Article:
[Updated 5/1/18, 12:34 p.m. See below.] Drug giant Bristol-Myers Squibb is the latest to feel the shockwave caused by the failure of a widely watched cancer immunotherapy nearly a month ago.
Xconomy has learned that Bristol (NYSE: BMY) is curtailing work on three late-stage studies testing an experimental cancer drug that it bought for $800 million three years ago.
The agent was an IDO inhibitor, part of a drug class considered a top contender to expand the limited reach of cancer immunotherapy. Earlier this month, epacadostat, an IDO inhibitor from Delaware biotech Incyte (NASDAQ: INCY), failed in combination with the FDA-approved pembrolizumab (Keytruda) in a major melanoma study.
Soon after that disclosure, NewLink Genetics (NASDAQ: NLNK) of Ames, IA, said it would curtail a Phase 3 combination study of its IDO inhibitor indoximod for melanoma “in the context of the failure of a competitor’s trial.”
Bristol’s disclosure is now the third domino to fall. It has terminated a study of its drug, BMS-986205, in head-and-neck cancer, and a separate study in non-small cell lung cancer has been withdrawn, according to records updated Monday in the clinicaltrials.gov database. Recruitment for the trials had barely begun. The head-and-neck cancer study had just one patient; the lung cancer study had none. But both studies list the same reason for the status update: “Business objectives have changed.”
A third Phase 3 study, testing BMS-986205 in melanoma, is listed as active but not recruiting new patients. Records show that 72 patients have been enrolled so far. Audrey Abernathy, a spokeswoman for Bristol’s immune-oncology division, said that the three late-stage studies were closed “based on emerging data on the IDO pathway.”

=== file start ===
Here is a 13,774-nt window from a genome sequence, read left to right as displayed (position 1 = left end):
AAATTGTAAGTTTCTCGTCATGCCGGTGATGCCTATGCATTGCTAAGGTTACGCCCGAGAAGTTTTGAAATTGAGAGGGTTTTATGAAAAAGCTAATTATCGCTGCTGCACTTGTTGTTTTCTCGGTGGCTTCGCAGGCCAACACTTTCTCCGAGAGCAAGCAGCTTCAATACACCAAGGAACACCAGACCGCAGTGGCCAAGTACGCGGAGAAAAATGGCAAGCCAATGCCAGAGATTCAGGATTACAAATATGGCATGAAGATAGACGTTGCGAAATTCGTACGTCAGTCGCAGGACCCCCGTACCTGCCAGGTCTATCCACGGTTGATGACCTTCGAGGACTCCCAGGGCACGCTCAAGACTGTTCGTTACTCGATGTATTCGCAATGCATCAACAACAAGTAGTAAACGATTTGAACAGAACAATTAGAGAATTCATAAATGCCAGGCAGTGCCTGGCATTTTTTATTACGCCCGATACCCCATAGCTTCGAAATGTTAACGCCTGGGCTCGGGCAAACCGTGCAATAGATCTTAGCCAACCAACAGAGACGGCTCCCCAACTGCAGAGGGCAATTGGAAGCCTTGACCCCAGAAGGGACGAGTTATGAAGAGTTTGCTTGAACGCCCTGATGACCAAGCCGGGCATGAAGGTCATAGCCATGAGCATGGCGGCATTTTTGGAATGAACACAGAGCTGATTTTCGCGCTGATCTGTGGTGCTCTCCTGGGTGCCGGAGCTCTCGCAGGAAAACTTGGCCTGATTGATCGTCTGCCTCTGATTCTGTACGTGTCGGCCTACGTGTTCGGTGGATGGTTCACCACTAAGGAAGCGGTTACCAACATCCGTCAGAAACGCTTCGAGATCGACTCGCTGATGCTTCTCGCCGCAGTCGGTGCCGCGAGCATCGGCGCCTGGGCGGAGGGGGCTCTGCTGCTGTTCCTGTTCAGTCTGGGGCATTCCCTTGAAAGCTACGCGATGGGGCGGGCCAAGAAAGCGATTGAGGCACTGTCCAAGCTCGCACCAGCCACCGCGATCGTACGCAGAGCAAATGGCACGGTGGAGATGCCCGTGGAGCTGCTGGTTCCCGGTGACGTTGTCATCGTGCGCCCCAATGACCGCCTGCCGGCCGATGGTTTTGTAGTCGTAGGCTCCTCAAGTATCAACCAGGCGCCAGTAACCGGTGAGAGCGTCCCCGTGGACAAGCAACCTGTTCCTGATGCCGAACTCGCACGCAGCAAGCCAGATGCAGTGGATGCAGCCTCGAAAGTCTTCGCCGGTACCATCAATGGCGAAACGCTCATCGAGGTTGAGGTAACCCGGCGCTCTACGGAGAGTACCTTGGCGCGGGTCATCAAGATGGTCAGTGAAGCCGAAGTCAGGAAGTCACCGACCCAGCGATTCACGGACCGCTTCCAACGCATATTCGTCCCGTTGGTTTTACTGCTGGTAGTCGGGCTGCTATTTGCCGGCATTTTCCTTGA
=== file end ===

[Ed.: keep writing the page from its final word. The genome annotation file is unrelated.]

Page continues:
Bristol is continuing a fourth study, a Phase 1/2 test evaluating the drug in combination with two of its drugs in advanced cancers that have spread. Abernathy said this study is now the focus of Bristol’s IDO research.
Meanwhile, Incyte is pulling back on plans for additional studies of its IDO drug. In its report of first quarter financial results Tuesday, the company said that it would stop enrollment in six late-stage clinical trials. Four of those studies would have tested the Incyte drug in combination with Merck’s pembrolizumab; two others were planned with Bristol’s nivolumab. Incyte also said that it won’t start a Phase 3 study planned to test its drug in combination with an AstraZeneca drug. Furthermore, two late-stage studies testing Incyte’s drug with Merck’s will be converted to two randomized Phase 2 studies. [Paragraph added with additional information from Incyte.]
IDO is an enzyme produced by tumors that suppresses the body’s immune cells, enabling cancer cells to evade detection by the immune system. Drug developers have made big bets on IDO inhibitors as combination partners to boost the success rate of the first wave of immunotherapy drugs, which have a range of response rates under 50 percent, depending on the type of cancer. They include Merck’s pembrolizumab, Bristol’s nivolumab (Opdivo) and ipilimumab (Yervoy), and Roche’s atezolizumab (Tecentriq).
Bristol obtained its IDO inhibitor in 2015 when it plunked down $800 million to acquire much of the assets of San Carlos, CA-based Flexus Biosciences. At the time, Flexus had yet to start clinical tests for its drug, but the company had encouraging preclinical data.
Bristol’s Abernathy said the company has not given up on BMS-986205. It continues to study the drug in combination with both nivolumab and ipilimumab, the company’s checkpoint drugs, in cancers that have advanced or spread. According to clinical trial records, Bristol expects to enroll more than 900 patients in the study.
“We remain committed to continued research of BMS-986205-based combinations in an informed and scientifically robust manner,” Abernathy said.
Metastatic melanoma cells image by the National Cancer Institute